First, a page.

A Different Type Of Tear-Down: Court Orders Million Dollar Marblehead Manse Demolished For Zoning Violation

One Very Expensive Lesson

This is a human interest story that contains a good reminder for those of us who often believe that when it comes to dealing with certain authorities, it is better to ask for forgiveness than permission. In this case, that strategy proved disasterous. I have posted it here courtesy of Attorney Marc Canner’s and Attorney Rich Vestein’s Massachusetts Real Estate Law Blog.

marblehead-home-teardownAfter a 16 year long saga, wealthy Marblehead mansion owner Wayne Johnson’s battle to save his house from a court-ordered wrecking ball has come to an end. The underlying legal saga is convoluted and complicated, but the end result was swift and destructive — the million dollar mansion is now rubble.

Johnson’s battle started in 1995 when he recorded a plan dividing his land into two lots. One lot contained an existing single-family dwelling. The second lot contained a garage.johnson-tear-down The house lot complied with all zoning dimensional requirements, but the garage lot didn’t comply with lot width requirements. The Building Inspector incorrectly determined that the garage lot complied with all applicable zoning requirements.

Johnson’s neighbors appealed the Building Inspector’s decision, arguing that the new house would greatly diminish their valuable ocean views. The local zoning board allowed the issuance of a building permit. After the building permit issued, the plaintiffs filed an appeal in Land Court and asked for an injunction to prevent construction on the garage lot. The Land Court judge warned Johnson that proceeding with construction was at his peril. In a decision by another judge in May, 2000, the court ordered the building permit to be revoked. However, the court ruled that the house could remain in place while Johnson attempted to obtain appropriate zoning relief.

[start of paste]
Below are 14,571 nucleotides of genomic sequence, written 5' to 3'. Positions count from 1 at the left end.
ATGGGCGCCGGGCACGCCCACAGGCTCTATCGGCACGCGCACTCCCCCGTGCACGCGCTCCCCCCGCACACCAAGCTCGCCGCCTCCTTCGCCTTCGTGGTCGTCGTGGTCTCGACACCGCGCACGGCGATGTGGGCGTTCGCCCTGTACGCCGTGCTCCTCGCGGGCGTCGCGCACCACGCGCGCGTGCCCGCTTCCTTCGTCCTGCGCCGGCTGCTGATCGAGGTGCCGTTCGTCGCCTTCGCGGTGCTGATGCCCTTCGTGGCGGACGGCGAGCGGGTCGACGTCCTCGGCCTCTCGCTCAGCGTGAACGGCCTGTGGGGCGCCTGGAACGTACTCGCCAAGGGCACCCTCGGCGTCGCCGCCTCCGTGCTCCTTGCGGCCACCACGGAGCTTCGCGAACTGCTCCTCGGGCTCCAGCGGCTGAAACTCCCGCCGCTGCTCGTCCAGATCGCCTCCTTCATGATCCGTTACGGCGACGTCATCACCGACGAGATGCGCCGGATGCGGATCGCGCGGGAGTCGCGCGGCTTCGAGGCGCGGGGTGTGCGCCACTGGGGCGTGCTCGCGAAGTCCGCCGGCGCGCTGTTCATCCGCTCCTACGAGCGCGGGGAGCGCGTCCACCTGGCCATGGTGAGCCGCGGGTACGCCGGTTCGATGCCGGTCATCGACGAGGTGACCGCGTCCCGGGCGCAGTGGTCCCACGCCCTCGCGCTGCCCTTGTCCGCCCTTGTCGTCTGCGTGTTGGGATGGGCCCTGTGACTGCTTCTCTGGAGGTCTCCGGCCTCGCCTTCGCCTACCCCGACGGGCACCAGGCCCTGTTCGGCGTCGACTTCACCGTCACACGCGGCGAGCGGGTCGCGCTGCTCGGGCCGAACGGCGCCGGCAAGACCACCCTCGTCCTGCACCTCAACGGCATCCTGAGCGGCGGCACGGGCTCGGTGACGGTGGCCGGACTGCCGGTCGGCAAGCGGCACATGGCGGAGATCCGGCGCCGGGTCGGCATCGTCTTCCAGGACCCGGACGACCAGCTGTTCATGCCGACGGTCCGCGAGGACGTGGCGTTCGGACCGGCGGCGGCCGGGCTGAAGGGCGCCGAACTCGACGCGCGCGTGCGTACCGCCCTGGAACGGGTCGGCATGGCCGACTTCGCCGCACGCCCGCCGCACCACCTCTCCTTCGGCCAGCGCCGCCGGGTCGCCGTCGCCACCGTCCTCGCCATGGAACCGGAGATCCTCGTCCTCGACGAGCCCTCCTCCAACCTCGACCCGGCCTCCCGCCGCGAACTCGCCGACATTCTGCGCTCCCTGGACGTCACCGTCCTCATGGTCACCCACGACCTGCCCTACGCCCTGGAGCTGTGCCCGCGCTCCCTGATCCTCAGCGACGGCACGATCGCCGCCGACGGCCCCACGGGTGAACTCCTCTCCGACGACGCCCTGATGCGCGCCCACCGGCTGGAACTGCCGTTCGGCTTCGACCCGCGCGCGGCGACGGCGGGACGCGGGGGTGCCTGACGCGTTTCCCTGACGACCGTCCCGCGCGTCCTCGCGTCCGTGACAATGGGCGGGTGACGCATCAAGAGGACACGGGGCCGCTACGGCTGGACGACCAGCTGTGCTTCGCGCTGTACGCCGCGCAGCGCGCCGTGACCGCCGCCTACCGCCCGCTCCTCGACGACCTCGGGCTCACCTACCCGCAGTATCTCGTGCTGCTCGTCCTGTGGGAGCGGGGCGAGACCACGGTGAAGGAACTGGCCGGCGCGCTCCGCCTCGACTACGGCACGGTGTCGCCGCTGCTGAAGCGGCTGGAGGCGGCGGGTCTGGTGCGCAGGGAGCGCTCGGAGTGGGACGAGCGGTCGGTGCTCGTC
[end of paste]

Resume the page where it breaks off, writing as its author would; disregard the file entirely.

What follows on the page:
Johnson, however, was unable to obtain zoning relief. After several unsuccessful appeals, the Land Court ordered Johnson to remove the house by October 4, 2010. Johnson failed to comply with that order, and the neighbors attempted to hold Johnson in contempt. With the threat of contempt and possible jail looming, Johnson finally threw in the towel.

The Land Court ruling can be read here:
Schey v. Johnson

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Tub/Shower Combo vs. the Walk-in Shower

As with my last post, this question may not be of immediate concern to you, but it is likely to come up sometime in the future if you are a homeowner.

If your bathroom needs remodeling or you are putting in an entirely new bathroom where there wasn’t one before, should you go with a walk-in shower or the tub/shower combination? I think the answer is clear: get rid of the existing tub (in the case of a remodel) and go for the walk-in shower. If you already have a tub somewhere else in your home, this decision is a ‘slam-dunk’. Why would you ever need more than one tub in your home?  In my experience of over 16 years in residential real estate (I actually do talk to people about these things), adults don’t take that many baths. Unless you have several very young children in your home who all need baths at the same time, don’t hesitate to convert one tub/shower combo to a walk-in shower.

The tougher question is what to do if you are renovating the only bathroom in your home and there is not enough space for both a walk-in shower and a tub. Here again, I think the walk-in shower is the answer.  Many people’s biggest concern is about resale. “If I don’t have a tub, won’t that hurt resale?” The answer is ‘no, you will lose some buyers, but you will gain more.’ Those people who just have to have a bathtub won’t buy your place, but the “wow factor” that your walk-in shower creates will substantially help your resale. Even those who thought they had to have a bathtub, may easily change their minds when they see your beautiful walk-in shower.